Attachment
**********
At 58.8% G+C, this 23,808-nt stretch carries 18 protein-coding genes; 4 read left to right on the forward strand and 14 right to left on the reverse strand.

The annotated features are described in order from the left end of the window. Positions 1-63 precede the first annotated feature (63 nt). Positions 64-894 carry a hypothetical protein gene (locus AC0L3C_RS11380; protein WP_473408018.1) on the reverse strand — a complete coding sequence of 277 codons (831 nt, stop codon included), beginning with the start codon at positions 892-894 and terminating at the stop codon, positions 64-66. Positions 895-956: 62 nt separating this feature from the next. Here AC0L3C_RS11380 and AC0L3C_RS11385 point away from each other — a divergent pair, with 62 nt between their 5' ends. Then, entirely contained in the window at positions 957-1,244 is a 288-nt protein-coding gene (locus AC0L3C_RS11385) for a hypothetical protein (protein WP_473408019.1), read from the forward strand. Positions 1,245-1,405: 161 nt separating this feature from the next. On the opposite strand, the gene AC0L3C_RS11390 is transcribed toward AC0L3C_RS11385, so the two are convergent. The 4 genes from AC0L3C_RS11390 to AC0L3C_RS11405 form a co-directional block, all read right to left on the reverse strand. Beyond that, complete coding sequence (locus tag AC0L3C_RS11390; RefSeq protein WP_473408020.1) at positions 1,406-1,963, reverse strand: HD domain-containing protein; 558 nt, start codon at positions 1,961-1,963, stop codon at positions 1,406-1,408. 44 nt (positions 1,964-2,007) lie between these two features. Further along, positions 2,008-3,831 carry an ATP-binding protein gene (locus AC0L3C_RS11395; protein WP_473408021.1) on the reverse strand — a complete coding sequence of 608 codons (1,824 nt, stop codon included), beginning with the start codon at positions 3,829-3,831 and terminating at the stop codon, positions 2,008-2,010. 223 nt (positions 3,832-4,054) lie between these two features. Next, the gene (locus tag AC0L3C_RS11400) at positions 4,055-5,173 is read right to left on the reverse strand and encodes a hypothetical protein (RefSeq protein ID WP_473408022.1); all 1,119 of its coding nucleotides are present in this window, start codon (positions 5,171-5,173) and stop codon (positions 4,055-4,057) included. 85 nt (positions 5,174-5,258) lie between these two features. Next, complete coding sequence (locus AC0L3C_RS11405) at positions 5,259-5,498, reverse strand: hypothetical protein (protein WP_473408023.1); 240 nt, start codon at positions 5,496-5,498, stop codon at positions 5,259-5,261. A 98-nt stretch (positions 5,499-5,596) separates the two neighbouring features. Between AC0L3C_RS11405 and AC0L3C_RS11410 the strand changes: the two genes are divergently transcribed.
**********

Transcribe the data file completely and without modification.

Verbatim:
At 58.8% G+C, this 23,808-nt stretch carries 18 protein-coding genes; 4 read left to right on the forward strand and 14 right to left on the reverse strand.

The annotated features are described in order from the left end of the window. Positions 1-63 precede the first annotated feature (63 nt). Positions 64-894 carry a hypothetical protein gene (locus AC0L3C_RS11380; protein WP_473408018.1) on the reverse strand — a complete coding sequence of 277 codons (831 nt, stop codon included), beginning with the start codon at positions 892-894 and terminating at the stop codon, positions 64-66. Positions 895-956: 62 nt separating this feature from the next. Here AC0L3C_RS11380 and AC0L3C_RS11385 point away from each other — a divergent pair, with 62 nt between their 5' ends. Then, entirely contained in the window at positions 957-1,244 is a 288-nt protein-coding gene (locus AC0L3C_RS11385) for a hypothetical protein (protein WP_473408019.1), read from the forward strand. Positions 1,245-1,405: 161 nt separating this feature from the next. On the opposite strand, the gene AC0L3C_RS11390 is transcribed toward AC0L3C_RS11385, so the two are convergent. The 4 genes from AC0L3C_RS11390 to AC0L3C_RS11405 form a co-directional block, all read right to left on the reverse strand. Beyond that, complete coding sequence (locus tag AC0L3C_RS11390; RefSeq protein WP_473408020.1) at positions 1,406-1,963, reverse strand: HD domain-containing protein; 558 nt, start codon at positions 1,961-1,963, stop codon at positions 1,406-1,408. 44 nt (positions 1,964-2,007) lie between these two features. Further along, positions 2,008-3,831 carry an ATP-binding protein gene (locus AC0L3C_RS11395; protein WP_473408021.1) on the reverse strand — a complete coding sequence of 608 codons (1,824 nt, stop codon included), beginning with the start codon at positions 3,829-3,831 and terminating at the stop codon, positions 2,008-2,010. 223 nt (positions 3,832-4,054) lie between these two features. Next, the gene (locus tag AC0L3C_RS11400) at positions 4,055-5,173 is read right to left on the reverse strand and encodes a hypothetical protein (RefSeq protein ID WP_473408022.1); all 1,119 of its coding nucleotides are present in this window, start codon (positions 5,171-5,173) and stop codon (positions 4,055-4,057) included. 85 nt (positions 5,174-5,258) lie between these two features. Next, complete coding sequence (locus AC0L3C_RS11405) at positions 5,259-5,498, reverse strand: hypothetical protein (protein WP_473408023.1); 240 nt, start codon at positions 5,496-5,498, stop codon at positions 5,259-5,261. A 98-nt stretch (positions 5,499-5,596) separates the two neighbouring features. Between AC0L3C_RS11405 and AC0L3C_RS11410 the strand changes: the two genes are divergently transcribed.